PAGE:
Russia has been buying and seeking to buy assets at the end of the energy supply chain in Europe. This will give it more leverage over the foreign policies of individual European states. For example, in Germany, the Netherlands, Italy, Austria and Slovakia, the Russians have been acquiring stakes in electricity grids, oil refineries and natural gas transport groups. (Of course, Russia still has to attract critical investment for its modernization and privatization programs, and that means Europeans have to help out, giving them leverage over Russia.)

Throughout Central and Eastern Europe, banks are falling apart, and the Russians are interested in purchasing several of them at reduced prices (though they will still have to subsidize them). Again, Russia is probing, but it may in the end come up short in terms of usable influence. Concomitantly, Russia continues to play a deep role in Central and Eastern European crime syndicates, which, because of poorly institutionalized governments in a region like the Balkans, enjoy real political clout. Russia also has the means to bail out financially strapped Central and Eastern European governments through breaks on natural gas prices. And in the face of a crisis-ridden European Union, which is less able than in the past to provide economic aid to its neighbors in Eastern Europe, Russia is now in negotiations over natural gas fees with Poland, the Czech Republic, Bulgaria and other governments. It is worth mentioning, though, that Russia's advantage here is short term, since an influx of liquefied natural gas will force down the price Russia charges for energy.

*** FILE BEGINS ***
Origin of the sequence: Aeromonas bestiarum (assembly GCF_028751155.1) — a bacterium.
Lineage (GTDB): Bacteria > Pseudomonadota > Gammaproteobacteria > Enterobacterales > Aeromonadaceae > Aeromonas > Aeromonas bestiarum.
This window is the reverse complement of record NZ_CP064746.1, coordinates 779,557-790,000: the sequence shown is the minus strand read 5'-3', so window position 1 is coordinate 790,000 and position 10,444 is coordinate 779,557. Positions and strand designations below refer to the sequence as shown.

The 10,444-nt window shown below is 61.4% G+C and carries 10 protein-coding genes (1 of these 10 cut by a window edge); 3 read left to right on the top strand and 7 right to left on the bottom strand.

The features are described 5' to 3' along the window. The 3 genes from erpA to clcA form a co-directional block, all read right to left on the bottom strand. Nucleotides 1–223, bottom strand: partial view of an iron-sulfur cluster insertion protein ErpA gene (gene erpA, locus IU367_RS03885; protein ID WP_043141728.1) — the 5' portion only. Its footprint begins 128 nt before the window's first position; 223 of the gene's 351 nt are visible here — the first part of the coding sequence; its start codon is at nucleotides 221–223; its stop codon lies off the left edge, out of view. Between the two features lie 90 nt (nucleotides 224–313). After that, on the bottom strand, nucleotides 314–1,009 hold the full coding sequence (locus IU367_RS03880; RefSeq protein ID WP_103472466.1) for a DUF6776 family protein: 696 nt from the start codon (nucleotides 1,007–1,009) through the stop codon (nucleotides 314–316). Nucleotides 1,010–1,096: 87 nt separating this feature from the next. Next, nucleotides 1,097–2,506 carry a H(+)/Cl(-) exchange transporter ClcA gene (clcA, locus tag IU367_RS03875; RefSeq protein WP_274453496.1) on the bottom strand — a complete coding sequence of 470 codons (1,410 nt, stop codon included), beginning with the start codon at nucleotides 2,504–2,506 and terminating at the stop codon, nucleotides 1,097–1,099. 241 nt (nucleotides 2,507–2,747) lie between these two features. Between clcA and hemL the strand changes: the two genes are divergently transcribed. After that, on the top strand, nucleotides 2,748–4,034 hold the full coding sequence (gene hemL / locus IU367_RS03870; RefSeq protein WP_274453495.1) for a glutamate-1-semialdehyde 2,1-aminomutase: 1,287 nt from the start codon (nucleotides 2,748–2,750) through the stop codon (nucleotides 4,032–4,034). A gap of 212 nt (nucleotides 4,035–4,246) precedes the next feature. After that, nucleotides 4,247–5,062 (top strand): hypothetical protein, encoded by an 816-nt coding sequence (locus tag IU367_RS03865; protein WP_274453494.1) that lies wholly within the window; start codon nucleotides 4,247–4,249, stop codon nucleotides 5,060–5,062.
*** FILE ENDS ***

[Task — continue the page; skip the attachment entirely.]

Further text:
As for the Baltics, Russia has the goal to establish enforced buffers in at least two of the three states there. Latvia is internally fragile and compromised by a large, Russian-speaking minority. Estonia is easier to isolate, sandwiched between Latvia and Russia itself. Lithuania is the most serious state with which Russia faces difficulties. Lithuania has a relatively small number of Russian speakers, has borders mainly with anti-Russian Poland and Belarus and has talented, often levelheaded diplomats.

The slow-but-steady Russian encroachment on the Baltic states and Russia's former Warsaw Pact allies, a process through which Moscow seeks over time to repeal the results of the Kremlin's defeat in the Cold War, is a prologue to Russia's current power play for Ukraine. In part because of the debt crisis, but more so because of Ukraine's domestic issues, dreams of a few years back for NATO to expand to Ukraine have nearly vanished. Ukraine evinces severe political instability, something that the European Union cannot begin to cope with and that, for a linguistically and culturally friendly Russia, constitutes an opportunity. Russia, which in 2010 negotiated a 42-year extension of the lease on a Black Sea naval base in the Crimea, now wants to purchase Ukraine's energy infrastructure.